Changing the trigger from one agent to another is highly unlikely to influence the number and quality of the oocytes as all these agents have been scrutinised by doing randomised control trials before releasing the drugs for commercial use on the market. See attachment from the Cochrane Review.
Recombinant versus urinary human chorionic gonadotrophin for ovulation induction in assisted conception
Al-Inany HG, Aboulghar M, Mansour R, Proctor M
Urinary human chorionic gonadotrophin was used for several years to trigger ovulation. Similar man-made drugs, recombinant human chorionic gonadotrophin and recombinant luteinizing hormone, have been developed. This review found there was no difference in pregnancy rates or adverse effects between urinary and recombinant human chorionic gonadotrophins. High dose recombinant LH was associated with lower pregnancy rate and the pharmaceutical company manufacturing the product has withdrawn it for clinical use.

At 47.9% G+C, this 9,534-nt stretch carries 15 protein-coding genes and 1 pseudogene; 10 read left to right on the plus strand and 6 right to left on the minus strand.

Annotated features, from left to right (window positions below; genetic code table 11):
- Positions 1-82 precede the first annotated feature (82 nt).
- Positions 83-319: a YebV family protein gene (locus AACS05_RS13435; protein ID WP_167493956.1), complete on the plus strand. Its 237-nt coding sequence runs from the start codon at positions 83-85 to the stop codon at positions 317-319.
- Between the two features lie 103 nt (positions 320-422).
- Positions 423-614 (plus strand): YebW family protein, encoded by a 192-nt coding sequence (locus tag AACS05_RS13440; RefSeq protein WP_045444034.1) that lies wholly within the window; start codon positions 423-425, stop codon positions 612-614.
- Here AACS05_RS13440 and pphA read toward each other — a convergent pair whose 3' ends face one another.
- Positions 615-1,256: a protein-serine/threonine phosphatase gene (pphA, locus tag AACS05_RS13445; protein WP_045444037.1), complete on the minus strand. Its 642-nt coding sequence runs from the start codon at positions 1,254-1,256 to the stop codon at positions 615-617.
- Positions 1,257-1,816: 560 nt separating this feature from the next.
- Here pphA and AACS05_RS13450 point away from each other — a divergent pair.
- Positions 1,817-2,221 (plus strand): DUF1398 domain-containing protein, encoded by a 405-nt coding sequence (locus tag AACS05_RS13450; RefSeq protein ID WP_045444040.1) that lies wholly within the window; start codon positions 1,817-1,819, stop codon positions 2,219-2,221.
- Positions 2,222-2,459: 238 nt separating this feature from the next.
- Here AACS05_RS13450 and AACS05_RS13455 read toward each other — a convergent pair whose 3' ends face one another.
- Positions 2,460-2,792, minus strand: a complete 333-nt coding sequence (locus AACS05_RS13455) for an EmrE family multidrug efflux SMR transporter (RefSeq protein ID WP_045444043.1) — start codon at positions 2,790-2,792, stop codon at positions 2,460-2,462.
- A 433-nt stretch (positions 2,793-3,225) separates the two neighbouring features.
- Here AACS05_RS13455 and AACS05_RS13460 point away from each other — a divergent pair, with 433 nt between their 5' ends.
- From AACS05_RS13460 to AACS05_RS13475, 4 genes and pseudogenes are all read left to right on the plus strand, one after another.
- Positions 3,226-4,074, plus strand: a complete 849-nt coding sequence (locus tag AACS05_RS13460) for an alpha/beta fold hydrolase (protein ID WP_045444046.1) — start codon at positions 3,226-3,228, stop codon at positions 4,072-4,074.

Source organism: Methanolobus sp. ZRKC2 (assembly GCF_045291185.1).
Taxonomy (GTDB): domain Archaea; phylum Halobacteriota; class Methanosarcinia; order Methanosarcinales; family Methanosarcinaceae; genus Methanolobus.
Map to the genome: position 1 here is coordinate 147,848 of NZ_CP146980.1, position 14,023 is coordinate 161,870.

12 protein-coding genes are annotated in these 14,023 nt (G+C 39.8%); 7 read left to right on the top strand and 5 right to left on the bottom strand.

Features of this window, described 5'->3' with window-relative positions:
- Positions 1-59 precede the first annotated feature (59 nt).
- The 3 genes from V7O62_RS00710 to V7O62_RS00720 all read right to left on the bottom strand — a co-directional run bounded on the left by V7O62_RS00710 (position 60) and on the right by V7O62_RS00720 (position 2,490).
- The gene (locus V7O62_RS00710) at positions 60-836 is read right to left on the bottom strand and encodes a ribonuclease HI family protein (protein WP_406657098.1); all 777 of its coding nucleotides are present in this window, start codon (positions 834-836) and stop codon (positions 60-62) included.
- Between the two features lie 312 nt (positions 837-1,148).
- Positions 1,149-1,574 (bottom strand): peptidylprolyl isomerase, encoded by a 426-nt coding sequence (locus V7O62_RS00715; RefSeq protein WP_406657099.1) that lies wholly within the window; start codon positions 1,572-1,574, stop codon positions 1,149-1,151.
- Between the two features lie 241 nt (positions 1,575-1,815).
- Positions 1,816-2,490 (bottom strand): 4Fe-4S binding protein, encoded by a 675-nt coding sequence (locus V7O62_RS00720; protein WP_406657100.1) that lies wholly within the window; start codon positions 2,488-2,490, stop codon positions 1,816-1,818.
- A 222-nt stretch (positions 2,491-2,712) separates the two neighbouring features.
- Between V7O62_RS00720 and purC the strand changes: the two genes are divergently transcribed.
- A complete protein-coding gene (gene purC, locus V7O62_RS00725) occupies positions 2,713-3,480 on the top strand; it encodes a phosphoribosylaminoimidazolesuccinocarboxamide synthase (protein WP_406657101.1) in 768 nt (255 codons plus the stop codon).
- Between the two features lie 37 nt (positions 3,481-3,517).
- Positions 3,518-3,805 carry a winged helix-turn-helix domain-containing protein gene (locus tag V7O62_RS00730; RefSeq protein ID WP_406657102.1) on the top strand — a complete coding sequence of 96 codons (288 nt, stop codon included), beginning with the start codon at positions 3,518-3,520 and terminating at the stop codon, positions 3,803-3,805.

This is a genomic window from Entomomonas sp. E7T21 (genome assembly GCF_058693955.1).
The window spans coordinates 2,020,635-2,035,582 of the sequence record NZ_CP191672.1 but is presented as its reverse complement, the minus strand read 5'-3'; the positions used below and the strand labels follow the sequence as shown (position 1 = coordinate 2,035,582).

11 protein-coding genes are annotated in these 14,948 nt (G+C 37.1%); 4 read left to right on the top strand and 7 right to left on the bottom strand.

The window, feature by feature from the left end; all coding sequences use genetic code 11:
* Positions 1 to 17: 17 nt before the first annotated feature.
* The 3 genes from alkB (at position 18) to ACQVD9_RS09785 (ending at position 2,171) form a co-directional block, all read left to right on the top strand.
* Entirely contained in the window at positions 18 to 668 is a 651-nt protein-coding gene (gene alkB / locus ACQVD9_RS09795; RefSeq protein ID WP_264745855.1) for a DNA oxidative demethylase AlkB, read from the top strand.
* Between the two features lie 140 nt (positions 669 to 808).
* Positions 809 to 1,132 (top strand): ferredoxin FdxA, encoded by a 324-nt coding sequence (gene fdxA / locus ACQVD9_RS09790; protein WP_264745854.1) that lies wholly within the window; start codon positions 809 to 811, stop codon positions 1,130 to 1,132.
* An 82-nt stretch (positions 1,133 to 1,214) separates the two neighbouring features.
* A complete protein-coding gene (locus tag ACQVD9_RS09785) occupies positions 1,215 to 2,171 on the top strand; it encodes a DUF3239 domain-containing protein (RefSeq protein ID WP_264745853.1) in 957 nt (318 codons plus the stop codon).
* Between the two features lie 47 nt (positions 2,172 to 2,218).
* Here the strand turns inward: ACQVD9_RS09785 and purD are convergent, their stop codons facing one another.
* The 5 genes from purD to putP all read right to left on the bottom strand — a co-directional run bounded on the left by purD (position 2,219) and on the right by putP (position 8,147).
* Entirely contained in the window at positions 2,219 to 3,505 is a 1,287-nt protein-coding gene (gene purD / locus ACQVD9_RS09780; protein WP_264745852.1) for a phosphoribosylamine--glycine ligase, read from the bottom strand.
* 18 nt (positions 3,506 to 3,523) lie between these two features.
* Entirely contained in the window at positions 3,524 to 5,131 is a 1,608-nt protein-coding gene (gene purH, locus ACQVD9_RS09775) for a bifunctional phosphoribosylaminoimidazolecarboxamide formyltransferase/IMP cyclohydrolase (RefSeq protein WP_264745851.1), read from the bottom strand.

- Week 12 answers kindly provided by Dr. Stephan Volschenk -